How to control your dog – 3 important principles for success
The more I work with dogs the more I see that it’s so often the simple things that we really need to focus on. When it comes to ‘how to control your dog’, it’s a case of going back to basics. Here are 3 simple concepts that I use in so many situations when working with dogs, puppies, and in fact many other areas of life. These principles apply to an infinite number of different situations. You will need to apply them to your specific situation, and very often I find that a simple rope or thin line can provide you with the kind of control that I am talking about.
1. Keep control of your dog
You can only train your dog if you have control of them! So often we allow situations to get out of our control and then try to gain control back. Not only is this approach exhausting and often frustrating but we also allow the very behavior that we want to prevent from happening, to happen. In a nutshell “prevention is better than cure”. For many years I looked for the answer to the question “What do I do if my dog runs off and won’t come when I call…” I realize now that the answer is “nothing”. There is no easy way to get them to come back to you. When the horse bolts from the stable it is too late to close the door. A simple short or long line allows you to keep control of your puppy or dog. Keep this on them until you are sure that they are listening to you. .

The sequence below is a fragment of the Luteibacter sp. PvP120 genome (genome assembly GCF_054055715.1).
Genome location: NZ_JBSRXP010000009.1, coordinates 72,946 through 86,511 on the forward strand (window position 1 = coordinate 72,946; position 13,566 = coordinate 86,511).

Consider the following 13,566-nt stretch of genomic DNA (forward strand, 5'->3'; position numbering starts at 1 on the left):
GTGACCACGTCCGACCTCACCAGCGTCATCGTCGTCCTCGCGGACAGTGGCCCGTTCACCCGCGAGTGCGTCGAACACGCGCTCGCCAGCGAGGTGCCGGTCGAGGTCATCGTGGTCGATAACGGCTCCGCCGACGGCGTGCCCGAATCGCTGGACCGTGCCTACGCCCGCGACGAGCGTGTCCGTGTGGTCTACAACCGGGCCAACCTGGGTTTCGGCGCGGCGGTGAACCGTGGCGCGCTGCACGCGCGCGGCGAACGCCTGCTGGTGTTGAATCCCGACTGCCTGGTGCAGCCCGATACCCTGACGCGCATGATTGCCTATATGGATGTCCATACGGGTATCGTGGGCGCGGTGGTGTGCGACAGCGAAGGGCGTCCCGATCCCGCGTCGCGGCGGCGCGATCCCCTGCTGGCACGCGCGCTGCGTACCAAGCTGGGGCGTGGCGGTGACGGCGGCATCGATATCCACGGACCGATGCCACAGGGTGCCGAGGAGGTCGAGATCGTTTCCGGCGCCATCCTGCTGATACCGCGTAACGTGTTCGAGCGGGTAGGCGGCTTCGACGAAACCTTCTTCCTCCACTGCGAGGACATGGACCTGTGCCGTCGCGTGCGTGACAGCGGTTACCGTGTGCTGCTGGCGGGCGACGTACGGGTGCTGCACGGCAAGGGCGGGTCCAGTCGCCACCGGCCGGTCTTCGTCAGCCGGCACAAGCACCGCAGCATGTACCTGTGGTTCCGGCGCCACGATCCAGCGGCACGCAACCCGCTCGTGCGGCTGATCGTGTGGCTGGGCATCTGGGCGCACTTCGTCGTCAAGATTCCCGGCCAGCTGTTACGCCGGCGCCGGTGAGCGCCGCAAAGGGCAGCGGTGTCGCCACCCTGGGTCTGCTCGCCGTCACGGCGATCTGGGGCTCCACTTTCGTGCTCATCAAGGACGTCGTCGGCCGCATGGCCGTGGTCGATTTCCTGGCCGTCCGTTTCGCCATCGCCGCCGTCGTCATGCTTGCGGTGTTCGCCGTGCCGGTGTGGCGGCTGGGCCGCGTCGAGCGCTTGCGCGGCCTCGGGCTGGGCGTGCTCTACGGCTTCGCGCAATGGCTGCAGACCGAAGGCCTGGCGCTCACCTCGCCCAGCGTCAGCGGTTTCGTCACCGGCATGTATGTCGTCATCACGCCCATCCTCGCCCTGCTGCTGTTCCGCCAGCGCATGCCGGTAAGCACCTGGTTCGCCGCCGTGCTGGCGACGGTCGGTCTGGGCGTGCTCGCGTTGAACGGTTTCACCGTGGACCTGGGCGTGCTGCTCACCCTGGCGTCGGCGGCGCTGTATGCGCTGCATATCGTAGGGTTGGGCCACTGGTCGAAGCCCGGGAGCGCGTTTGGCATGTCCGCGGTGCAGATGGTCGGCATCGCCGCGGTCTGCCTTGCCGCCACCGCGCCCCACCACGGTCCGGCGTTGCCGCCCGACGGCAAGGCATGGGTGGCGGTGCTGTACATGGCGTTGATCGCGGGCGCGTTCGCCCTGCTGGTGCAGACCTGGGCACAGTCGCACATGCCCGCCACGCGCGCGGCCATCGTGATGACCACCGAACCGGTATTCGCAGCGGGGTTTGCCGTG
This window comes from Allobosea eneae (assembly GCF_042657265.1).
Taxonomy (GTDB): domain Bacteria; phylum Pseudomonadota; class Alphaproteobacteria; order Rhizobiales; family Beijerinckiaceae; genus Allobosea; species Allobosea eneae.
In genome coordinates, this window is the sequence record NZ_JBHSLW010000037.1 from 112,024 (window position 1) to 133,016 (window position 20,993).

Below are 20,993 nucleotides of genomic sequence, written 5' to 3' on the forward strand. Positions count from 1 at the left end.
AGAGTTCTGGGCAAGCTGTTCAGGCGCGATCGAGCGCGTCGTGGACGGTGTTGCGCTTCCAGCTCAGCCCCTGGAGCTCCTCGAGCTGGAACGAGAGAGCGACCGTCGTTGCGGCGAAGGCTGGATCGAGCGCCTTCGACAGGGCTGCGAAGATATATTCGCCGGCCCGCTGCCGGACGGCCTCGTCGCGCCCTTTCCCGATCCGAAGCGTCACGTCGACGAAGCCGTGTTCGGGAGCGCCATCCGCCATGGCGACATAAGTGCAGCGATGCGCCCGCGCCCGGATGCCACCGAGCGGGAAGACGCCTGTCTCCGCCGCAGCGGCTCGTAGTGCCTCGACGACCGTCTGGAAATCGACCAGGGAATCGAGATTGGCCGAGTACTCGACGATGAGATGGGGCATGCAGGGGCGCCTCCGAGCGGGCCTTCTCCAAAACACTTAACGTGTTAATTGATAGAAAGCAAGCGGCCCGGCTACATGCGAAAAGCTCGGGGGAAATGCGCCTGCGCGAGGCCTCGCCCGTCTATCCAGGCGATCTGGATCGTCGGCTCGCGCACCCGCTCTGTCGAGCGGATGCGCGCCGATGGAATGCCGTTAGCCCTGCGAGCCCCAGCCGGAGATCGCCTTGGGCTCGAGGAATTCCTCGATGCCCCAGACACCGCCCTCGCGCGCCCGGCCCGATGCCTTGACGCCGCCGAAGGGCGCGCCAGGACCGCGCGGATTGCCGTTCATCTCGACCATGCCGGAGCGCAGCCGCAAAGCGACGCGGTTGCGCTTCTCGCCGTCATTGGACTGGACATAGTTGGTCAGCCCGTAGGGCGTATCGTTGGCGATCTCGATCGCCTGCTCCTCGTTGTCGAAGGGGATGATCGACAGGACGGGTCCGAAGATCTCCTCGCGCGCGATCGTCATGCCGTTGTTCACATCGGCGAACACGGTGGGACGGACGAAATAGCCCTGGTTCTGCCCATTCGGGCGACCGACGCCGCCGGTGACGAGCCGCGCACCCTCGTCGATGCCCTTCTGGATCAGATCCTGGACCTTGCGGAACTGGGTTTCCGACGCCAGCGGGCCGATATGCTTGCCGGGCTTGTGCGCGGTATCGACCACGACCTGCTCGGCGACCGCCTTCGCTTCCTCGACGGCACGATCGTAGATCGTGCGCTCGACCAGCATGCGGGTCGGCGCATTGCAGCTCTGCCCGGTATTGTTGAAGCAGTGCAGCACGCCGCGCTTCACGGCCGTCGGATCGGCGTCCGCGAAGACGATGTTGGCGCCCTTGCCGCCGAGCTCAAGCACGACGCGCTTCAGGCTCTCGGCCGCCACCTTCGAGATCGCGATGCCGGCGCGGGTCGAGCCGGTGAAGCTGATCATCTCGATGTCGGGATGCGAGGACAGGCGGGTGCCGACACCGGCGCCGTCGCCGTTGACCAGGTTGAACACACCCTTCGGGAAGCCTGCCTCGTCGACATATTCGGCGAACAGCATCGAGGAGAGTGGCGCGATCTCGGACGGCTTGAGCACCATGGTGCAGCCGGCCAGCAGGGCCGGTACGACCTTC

2. Focus on what you want
It is amazing how many times in life we actually focus on what we do not want. When you are walking your dog or training your dog, focus them on what you want them to achieve. This is actually a simple but powerful trick since we can only think of one thing at a time. This means that by focusing on what you want, you give your brain no space for thinking about all the things you do not want your dog to do! Try it now… try thinking about your dog and then at the same time think about an amazing holiday you took. See – it’s not possible. Your brain can’t do both… just one. Dogs are very smart at picking up on our intentions, thoughts and body language. Just look at Moses in the video, as soon as I started to video the sheep he started to move towards them! So stay focused on how you want your dog to behave.
3. Step in early
One of the great things about having a short or long line on a dog is that you are quickly and quietly able to take control of the situation without having to raise your voice. The beauty of this calm approach is that the situation is still relaxed. You are relaxed and your dog is chilled and it’s therefore easy to direct them where you want them. If you step in early before your dog really starts to behave badly, it’s easy to stop that behavior. If you leave it later it can be much harder as your dog’s energy starts to rise and they start to focus on what you don’t want – often becoming excited. Learn to recognize the subtle signs that they are going down the wrong path and then step in by taking control of the line.
So whatever you are trying to achieve with your dog, Keep Control, Focus On What You Want and Step In Early when things go a little wrong. Sounds simple and it often is with a little practice, and some thinking outside the square 🙂
Find out more here about how I use kind, gentle techniques to get dogs to calm down and listen when it matters mode: The Dog Calming Code
Keep it simple!